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View Diary: Mercenaries, war, and my childhood (368 comments)

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  •  There is a pretty clear (none)
    and rather easily recognizable distinction between "humanitarian" efforts and "for profit" efforts.  Just as the distinction between "humanitarian" and "security" is fairly clear; its all in the objectives, not necessarily in the language, but you do have to be willing to look, and entertain the possibility that security != humanitarianism.  

    If you are asking whether or not there's a difference between an ex-military guy who chooses to work for the Red Cross/Oxfam and an ex-military guy who chooses to work for Blackwater, Dyncorp, KB&G or any of those other "for-profit" gigs, the answer is "damn-straight".      

    "Learn from the mistakes of others. You can't live long enough to make them all yourself." -- Martin Vanbee

    by a gilas girl on Fri Apr 02, 2004 at 08:17:33 PM PST

    [ Parent ]

    •  Two points... (none)
      One, bestowing legitimacy (or casting aspersions) based solely on the status of the organization is a piss-poor way of determining merit or value. Unless, of course, you believe that even the laziest sob's in NGO's are more honorable than a for-profit project manager who's building a school overseas or reconstructing a water supply.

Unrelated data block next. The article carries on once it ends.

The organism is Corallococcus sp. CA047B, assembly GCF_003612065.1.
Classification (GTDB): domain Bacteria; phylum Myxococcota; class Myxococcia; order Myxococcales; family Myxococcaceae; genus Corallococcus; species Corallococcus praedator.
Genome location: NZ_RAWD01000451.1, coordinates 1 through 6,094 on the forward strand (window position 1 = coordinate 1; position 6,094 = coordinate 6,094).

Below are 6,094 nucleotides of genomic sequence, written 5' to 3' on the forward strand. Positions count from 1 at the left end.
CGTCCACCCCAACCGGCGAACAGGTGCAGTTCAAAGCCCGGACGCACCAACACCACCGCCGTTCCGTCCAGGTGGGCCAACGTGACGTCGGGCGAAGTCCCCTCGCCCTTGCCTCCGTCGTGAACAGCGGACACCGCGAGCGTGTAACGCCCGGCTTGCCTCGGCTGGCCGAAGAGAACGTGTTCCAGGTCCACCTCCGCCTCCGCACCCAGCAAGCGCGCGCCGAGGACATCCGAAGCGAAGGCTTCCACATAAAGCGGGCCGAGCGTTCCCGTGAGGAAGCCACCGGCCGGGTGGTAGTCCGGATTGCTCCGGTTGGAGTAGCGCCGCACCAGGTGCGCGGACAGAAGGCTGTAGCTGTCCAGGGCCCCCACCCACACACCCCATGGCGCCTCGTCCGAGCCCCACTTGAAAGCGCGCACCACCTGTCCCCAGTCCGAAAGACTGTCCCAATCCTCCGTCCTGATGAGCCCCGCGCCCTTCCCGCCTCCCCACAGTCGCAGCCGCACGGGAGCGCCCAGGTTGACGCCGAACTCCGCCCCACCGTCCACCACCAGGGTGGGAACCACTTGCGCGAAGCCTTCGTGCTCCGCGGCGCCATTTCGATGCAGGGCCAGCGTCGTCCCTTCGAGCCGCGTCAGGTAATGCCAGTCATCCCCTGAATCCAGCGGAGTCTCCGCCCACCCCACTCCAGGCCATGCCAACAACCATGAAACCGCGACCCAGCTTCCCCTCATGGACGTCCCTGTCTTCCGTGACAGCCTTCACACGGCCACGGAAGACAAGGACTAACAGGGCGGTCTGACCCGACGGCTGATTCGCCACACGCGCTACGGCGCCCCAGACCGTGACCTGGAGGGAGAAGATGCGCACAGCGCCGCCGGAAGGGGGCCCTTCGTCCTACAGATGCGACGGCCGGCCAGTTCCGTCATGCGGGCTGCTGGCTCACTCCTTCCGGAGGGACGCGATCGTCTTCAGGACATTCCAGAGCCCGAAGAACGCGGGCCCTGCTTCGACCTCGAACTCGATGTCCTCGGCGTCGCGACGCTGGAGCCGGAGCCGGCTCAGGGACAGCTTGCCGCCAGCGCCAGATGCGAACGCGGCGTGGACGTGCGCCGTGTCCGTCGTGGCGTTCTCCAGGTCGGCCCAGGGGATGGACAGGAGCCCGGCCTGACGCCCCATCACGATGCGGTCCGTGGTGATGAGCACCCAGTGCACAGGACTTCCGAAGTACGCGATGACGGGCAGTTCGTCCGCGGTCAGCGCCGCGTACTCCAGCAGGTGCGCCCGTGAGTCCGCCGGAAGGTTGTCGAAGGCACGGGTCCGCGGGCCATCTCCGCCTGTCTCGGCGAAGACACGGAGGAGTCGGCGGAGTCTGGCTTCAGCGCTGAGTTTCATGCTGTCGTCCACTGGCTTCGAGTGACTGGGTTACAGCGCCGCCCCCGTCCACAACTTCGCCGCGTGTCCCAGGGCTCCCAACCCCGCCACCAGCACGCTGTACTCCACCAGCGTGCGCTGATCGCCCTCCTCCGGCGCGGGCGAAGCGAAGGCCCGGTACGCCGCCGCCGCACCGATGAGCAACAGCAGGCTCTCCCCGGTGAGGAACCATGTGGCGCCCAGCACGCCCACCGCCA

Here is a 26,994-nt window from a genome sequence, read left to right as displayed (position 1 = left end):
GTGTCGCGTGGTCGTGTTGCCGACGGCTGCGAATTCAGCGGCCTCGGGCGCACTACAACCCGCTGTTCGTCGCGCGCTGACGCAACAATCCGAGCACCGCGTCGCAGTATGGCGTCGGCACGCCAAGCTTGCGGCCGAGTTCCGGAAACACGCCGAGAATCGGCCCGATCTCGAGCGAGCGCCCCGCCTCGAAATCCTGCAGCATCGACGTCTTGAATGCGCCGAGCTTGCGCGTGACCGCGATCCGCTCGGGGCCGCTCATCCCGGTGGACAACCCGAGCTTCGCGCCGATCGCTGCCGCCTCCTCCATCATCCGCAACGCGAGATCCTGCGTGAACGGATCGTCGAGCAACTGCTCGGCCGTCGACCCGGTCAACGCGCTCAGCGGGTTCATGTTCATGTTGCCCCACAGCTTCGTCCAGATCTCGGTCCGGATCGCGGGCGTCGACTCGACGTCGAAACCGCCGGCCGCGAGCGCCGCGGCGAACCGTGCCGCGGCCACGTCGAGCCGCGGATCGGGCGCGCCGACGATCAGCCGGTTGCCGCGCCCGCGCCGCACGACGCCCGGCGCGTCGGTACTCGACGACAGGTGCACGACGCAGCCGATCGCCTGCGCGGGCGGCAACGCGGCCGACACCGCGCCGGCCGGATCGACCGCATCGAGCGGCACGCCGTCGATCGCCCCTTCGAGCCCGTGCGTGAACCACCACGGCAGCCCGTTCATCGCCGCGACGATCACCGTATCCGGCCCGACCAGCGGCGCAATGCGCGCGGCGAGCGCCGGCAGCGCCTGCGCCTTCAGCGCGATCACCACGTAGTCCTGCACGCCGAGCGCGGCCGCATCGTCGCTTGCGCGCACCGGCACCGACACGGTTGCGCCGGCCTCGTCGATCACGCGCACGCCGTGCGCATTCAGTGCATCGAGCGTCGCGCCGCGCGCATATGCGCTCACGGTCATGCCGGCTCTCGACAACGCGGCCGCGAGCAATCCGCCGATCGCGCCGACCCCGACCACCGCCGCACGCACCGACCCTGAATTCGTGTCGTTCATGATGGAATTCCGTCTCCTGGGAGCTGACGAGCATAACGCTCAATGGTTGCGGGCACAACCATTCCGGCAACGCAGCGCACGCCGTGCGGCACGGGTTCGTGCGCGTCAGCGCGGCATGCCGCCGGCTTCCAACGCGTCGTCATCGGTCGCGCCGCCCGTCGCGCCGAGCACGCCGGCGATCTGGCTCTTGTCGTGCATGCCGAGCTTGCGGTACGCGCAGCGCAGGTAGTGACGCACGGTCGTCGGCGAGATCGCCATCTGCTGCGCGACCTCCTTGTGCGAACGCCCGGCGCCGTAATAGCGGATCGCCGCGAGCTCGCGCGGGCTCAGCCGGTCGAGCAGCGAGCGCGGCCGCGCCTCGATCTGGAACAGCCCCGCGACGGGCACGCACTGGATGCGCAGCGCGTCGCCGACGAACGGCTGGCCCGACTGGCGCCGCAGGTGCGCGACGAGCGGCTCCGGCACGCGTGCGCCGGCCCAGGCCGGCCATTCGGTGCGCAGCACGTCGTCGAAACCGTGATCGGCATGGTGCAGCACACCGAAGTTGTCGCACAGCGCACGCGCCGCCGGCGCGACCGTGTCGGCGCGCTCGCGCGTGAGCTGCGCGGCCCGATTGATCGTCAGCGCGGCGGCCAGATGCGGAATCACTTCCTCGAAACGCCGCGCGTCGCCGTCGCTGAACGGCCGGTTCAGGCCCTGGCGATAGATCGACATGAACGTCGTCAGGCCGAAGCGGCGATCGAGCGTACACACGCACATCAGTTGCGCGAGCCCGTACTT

And it's quite possible for individual greed and bestiality to exist outside the private sector. Many NGO/IGO jobs pay quite well for the region (with per diem in addition), enabling aid workers to live in the largest houses, hire a housekeeper, and dash off to Italy once a month for clothes. Nor are these workers incapable of being involved in say, prostitution and slavery rings, as has been proven before.

      Two, this thread has misused the definition of mercenary both by the textbook definition and by the general definition that most people would agree upon. When we think of mercenaries, most would picture soldiers hired to pull off a coup or assassinate someone--that was not the case. American Heritage Dictionary defines mercenary as "motivated solely by a desire for monetary or material gain," which cannot be proven; and "hired for service in a foreign army," which is not the case here.

      In short, are you convinced that these men would have sold their services to a foreign power?

      There's room to argue against private contracts without implying that anyone not in uniform is a wild-eyed, greedyheaded, Soldier of Fortune type.

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